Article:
As mentioned above, de facto relationships are meant to be treated the same way as marriages. In the same way that divorce revokes appointments and benefits left to the ex-spouse in the will, so too will the dissolution of a de facto relationship.

However, what most people might not realize is that revocation of dispositions and appointments to an ex-spouse in a will after marriage only occurs when a divorce order of the Family Court has been issued. Many assume that it happens as soon as the married couple begins the year of separation required for a divorce in Australia, but this is not the case. Though merely ending a de facto relationship will revoke these will provisions, the end of cohabitation between married couples will not because a formal divorce is required.

What if I want them to inherit?

Some people are able to maintain healthy and happy relationships with their ex-partners. If you are one of these people, you may want to keep will provisions that appoint your former partner the executor of your estate or bestow gifts on them. To prevent automatic revocation, you must include a specific contrary intention within the will.

Keeping wills up-to-date

What if your ex de-facto is claiming that the relationship hasn’t ended when you pass away?  While a divorce order in a marriage is conclusive evidence of the dissolution of the relationship, there is no such document for de facto relationships.  In the event of a relationship breakdown t is important to update your will to reflect the change in your circumstances.  Outdated wills can cause unwanted costs, delay and distress to the administration of your estate.

Unfortunately, many people spend so much time in bitter property settlements and acrimonious family law proceedings that they forget all about updating their wills. In fact, a shocking number of Australians do not have updated wills, with studies showing that around 45% are living without a valid will. Most legal professionals suggest that you revisit your will (and other estate planning documents) every three to five years, or after a significant life event (such as the breakdown of a relationship) to ensure it is up-to-date and reflects your truest intentions.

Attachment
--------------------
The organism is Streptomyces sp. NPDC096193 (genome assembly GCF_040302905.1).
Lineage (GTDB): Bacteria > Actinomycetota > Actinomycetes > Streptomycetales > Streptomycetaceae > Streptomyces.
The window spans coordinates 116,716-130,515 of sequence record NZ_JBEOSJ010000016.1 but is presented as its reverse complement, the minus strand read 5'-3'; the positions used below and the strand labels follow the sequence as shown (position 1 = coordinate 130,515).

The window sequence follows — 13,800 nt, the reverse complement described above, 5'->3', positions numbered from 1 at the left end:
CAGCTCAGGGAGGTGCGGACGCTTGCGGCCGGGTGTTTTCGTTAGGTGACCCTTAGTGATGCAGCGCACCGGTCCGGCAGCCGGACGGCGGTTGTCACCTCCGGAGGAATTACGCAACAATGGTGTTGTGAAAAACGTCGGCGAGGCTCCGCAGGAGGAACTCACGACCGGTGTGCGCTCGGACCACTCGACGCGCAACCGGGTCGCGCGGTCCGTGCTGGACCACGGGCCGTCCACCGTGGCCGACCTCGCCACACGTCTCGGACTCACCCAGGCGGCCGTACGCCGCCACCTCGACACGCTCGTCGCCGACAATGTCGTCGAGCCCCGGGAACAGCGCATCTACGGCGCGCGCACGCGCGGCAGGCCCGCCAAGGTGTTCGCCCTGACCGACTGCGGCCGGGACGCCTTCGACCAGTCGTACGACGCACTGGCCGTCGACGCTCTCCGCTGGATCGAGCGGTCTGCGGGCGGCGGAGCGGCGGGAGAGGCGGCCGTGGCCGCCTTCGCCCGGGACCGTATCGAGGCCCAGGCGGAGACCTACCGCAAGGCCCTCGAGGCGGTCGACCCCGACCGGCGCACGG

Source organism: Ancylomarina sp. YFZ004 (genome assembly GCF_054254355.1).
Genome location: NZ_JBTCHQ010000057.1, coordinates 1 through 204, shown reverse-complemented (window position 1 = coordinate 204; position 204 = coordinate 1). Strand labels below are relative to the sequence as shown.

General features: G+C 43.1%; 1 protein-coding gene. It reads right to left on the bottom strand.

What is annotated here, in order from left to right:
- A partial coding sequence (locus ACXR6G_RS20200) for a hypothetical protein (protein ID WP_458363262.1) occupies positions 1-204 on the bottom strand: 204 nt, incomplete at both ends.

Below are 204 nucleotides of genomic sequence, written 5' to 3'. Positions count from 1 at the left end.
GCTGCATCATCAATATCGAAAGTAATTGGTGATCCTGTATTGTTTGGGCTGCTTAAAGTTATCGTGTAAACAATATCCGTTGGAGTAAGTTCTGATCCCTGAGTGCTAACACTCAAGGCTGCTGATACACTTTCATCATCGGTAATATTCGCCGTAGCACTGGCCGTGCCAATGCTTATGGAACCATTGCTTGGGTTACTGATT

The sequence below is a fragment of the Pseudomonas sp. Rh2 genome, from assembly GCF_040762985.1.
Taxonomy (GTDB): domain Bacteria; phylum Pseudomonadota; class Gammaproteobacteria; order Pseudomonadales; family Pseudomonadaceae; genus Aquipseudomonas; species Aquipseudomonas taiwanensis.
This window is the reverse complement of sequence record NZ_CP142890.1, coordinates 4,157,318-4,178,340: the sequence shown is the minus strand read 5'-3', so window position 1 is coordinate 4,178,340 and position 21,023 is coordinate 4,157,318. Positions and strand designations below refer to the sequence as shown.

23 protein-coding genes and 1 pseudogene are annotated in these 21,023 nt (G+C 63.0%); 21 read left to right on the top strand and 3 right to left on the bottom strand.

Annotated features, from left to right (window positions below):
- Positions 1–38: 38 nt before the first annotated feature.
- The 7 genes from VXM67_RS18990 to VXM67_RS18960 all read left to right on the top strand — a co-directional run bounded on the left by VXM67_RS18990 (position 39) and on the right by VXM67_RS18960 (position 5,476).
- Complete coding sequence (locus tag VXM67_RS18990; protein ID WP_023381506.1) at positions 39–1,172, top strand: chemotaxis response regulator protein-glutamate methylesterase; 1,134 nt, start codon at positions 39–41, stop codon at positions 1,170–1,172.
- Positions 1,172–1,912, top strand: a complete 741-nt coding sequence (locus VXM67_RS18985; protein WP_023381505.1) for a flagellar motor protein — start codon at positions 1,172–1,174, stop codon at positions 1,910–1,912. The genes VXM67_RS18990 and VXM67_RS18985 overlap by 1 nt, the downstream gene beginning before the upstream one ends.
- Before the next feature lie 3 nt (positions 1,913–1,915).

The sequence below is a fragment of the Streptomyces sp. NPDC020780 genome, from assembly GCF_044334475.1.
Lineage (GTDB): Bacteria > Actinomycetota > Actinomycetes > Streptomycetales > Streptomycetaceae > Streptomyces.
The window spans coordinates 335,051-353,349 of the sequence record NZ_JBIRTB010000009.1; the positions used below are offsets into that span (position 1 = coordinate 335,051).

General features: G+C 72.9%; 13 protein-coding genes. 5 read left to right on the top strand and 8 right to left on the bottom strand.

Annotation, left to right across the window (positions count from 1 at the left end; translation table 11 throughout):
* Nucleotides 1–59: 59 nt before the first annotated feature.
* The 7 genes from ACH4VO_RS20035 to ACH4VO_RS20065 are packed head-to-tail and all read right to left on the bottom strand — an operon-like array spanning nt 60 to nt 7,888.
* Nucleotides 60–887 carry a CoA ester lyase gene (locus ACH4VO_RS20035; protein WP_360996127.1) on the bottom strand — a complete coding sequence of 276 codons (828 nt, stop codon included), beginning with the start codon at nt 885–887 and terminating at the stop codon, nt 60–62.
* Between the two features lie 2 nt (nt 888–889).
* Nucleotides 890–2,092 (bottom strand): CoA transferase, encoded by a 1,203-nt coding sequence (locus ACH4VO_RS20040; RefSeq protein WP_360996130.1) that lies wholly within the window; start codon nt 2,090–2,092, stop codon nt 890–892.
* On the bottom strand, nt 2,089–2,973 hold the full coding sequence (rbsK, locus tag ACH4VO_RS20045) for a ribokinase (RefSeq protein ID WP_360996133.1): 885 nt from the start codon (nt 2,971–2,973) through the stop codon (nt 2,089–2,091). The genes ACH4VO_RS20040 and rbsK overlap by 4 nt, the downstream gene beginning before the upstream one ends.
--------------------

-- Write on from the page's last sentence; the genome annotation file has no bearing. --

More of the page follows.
Wills are complicated formal documents that must conform to strict legal requirements. As such, it is not advisable to prepare one on your own. Because of their complicated nature and the pain surrounding such topics, many leave estate planning until it is too late. If you or a loved one have any questions regarding de facto relationships, the validity of will provisions, or revising a current will, seek legal advice as soon as possible.

Remembrance Day is this Sunday 11th November 2018

By | General Information

Remembrance Day is this Sunday 11th November 2018.

This Sunday marks the 100th anniversary of the Armistice which ended the First World War (1914–18).

McNamara and Associates.  Please find below service times for Remembrance Day within our local community.

  • Ipswich:  Memorial Hall, 63 Nicholas Street, Ipswich @ 10.30 am
  • North Ipswich:  The Workshops Rail Museum, North Street, North Ipswich @ 10.30 am
  • Redbank Plains:  Seasons Care Home, 15 Argyle Street, Redbank Plains @ 10.45 am
  • Redbank:  Redbank Memorial Reserve, Bridge Street, Redbank @ 10.30 am